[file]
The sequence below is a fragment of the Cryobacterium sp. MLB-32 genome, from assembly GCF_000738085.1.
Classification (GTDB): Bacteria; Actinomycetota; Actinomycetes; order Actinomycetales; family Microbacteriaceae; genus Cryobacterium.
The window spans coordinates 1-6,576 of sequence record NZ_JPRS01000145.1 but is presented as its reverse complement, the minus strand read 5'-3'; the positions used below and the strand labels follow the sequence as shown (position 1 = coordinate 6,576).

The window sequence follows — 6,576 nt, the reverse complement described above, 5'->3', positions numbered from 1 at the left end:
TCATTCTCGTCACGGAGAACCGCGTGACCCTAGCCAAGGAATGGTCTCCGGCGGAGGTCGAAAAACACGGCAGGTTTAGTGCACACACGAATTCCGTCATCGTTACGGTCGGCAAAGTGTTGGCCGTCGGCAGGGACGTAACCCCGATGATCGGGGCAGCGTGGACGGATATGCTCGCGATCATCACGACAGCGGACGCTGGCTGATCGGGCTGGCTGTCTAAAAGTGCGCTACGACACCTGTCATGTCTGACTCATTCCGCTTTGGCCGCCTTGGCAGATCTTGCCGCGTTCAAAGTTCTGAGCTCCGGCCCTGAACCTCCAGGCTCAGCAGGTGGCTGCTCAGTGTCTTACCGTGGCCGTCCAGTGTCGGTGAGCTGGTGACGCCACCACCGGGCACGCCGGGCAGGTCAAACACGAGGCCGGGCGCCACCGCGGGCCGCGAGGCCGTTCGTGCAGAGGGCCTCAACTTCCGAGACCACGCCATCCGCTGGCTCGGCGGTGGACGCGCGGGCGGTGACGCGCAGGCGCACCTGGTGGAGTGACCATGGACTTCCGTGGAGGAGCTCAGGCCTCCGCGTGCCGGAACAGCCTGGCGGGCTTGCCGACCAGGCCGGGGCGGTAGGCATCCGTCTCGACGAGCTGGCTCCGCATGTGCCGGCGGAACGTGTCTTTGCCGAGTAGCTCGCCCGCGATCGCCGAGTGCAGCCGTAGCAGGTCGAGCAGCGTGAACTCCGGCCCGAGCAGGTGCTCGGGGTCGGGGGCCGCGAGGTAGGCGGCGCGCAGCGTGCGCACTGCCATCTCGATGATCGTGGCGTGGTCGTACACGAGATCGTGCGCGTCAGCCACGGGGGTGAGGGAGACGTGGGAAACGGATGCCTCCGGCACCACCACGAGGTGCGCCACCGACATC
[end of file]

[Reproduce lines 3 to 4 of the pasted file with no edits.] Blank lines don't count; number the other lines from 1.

The window spans coordinates 1-6,576 of sequence record NZ_JPRS01000145.1 but is presented as its reverse complement, the minus strand read 5'-3'; the positions used below and the strand labels follow the sequence as shown (position 1 = coordinate 6,576).

The window sequence follows — 6,576 nt, the reverse complement described above, 5'->3', positions numbered from 1 at the left end: